The best schools in Clark County don’t have many job openings. The obvious corollary should be deeply alarming: The teacher shortage at low-performing schools is catastrophically bad.
The new school year starts Monday. Almost 10 percent of classrooms won’t have a licensed teacher. As of late last week, there are more than 1,450 openings for licensed teachers listed on the district’s website. That’s significantly more than in previous years.
But openings aren’t spread evenly across the district. The best schools have a scarcity of vacancies. The worst schools have a scarcity of teachers.
The district has 28 one-star elementary schools, after removing rural and unique schools. It has 21 five-star schools. The most recent ratings are from the 2018-19 school year.
The average one-star elementary schools has around six openings. That includes six schools with 10 or more unfilled jobs. Only seven of those schools have two or fewer openings. Elizondo Elementary School has 15 job openings. It’s likely numerous schools will start the year with vacancy rates of more than 20 percent.
In contrast, the five-star schools have an average of 1.6 openings. Of the 21 schools, 18 have two or fewer openings.
You see the same trend in middle and high schools. One-star middle schools have twice as many vacancies on average as the five-star schools. Five-star high schools average fewer than 2.5 openings. At two-star high schools, the average is more 14 openings per campus.
To address this, you first have to understand why it’s happening. Teacher pay generally isn’t based on whether an educator works at a low-performing school. As teachers progress, they tend to move to better-performing schools. That’s completely understandable. It’s easier and more enjoyable to teach children who are at grade level. For many teachers, high-performing schools in the suburbs are closer to where they live, too.
This creates a counterproductive spiral of doom. The worst schools struggle to retain teachers, which means students learn less. Lower-performing students make it harder to attract teachers.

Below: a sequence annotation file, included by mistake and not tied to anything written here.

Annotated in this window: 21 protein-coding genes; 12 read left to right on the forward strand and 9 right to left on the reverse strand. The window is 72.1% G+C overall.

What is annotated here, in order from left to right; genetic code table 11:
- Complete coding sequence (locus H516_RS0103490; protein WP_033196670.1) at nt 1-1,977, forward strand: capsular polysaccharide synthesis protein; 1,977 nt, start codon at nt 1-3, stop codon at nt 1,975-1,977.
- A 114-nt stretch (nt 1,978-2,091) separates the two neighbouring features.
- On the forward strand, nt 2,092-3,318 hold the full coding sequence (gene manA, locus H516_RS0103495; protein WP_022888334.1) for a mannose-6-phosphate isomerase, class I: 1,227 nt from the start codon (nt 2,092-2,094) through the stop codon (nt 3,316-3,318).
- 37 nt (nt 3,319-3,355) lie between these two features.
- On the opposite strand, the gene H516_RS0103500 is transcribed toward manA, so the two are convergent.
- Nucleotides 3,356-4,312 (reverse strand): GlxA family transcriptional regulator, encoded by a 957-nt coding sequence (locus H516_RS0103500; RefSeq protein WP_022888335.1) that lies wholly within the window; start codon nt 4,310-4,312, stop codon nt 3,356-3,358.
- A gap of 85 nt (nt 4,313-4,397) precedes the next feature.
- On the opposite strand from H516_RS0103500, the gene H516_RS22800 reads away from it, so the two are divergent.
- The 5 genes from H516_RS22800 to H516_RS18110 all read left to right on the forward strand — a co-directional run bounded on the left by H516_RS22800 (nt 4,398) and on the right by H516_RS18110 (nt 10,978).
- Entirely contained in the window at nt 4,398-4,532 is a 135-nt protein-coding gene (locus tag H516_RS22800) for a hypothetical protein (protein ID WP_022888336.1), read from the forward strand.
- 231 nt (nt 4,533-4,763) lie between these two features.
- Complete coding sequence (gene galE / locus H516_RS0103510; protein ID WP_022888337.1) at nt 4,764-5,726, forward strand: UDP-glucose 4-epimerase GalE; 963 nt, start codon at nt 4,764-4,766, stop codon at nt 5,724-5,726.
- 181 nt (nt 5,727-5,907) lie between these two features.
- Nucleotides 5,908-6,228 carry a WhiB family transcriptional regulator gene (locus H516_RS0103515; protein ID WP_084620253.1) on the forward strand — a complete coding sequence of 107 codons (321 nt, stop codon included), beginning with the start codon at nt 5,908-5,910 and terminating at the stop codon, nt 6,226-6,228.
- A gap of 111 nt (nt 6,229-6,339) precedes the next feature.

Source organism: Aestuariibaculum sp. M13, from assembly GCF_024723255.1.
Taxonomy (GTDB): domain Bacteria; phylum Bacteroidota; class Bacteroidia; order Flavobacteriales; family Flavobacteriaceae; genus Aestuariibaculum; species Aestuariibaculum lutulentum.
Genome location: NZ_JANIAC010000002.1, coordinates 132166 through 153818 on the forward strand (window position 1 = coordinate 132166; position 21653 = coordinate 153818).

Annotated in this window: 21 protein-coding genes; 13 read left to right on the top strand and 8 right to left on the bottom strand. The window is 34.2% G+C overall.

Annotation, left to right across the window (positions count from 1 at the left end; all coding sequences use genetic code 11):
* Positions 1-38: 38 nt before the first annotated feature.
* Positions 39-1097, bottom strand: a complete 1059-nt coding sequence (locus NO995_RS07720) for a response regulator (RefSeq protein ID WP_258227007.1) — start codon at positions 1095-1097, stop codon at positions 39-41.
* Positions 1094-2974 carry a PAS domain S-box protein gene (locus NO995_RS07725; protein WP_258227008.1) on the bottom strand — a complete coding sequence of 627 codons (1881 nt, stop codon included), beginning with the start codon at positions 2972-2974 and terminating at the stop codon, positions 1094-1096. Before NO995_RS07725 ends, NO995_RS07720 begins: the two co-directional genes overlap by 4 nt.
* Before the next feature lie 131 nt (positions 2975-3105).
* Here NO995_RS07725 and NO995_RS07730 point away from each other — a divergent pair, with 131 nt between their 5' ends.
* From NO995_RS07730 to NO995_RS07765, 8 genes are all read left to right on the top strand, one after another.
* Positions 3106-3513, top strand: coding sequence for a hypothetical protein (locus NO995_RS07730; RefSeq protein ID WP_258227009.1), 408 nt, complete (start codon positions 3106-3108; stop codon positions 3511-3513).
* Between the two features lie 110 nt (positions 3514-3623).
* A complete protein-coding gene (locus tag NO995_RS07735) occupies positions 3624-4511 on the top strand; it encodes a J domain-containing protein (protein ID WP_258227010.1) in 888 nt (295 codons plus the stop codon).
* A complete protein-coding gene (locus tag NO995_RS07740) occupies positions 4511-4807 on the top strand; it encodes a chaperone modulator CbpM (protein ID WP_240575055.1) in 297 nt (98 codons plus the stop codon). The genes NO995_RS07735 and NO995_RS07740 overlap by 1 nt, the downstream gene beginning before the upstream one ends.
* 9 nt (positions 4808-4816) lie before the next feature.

This is why private-sector companies pay people more to work in undesirable locations. That should be an obvious response, but the district recently handed out across-the-board raises. Unsurprisingly, that didn’t incentivize teachers to work at poorly performing schools.
Part of the problem is that the district can’t just change the pay scale. The Clark County Education Association must approve a shift like that. That’s unlikely. It’s yet another reason to get rid of collective bargaining for government employees.
Here are other solutions, some of which would require legislative approval.
■ Switch back to half-day K to free teachers. Full-day kindergarten is academically worthless, if not counterproductive. The state has also been expanding pre-K programs, another waste of money. That includes requiring pre-K instructors to have a teacher’s license. It’d be better to have those teachers in elementary classrooms.
■ Instead of doubling up classes in certain schools, increase class size more broadly. Send non-classroom teachers back into the classroom. Get rid of teacher licensing or create broad exceptions. Allow principals to hire candidates they think could do a good job in the classroom. They must be able to fire those who perform poorly.
■ Finally, offer school choice. Give $6,000 in an education savings account for enrolled students who leave the district this year. The Legislature should pass a broad school-choice program next year and remove restrictions on new charter schools.
These ideas would help ensure more students have a teacher in the classroom. But they wouldn’t expand Superintendent Jesus Jara’s fiefdom, so they’re unlike to go anywhere. Instead, you’ll see another example of how you can’t fix a broken system by throwing money at it.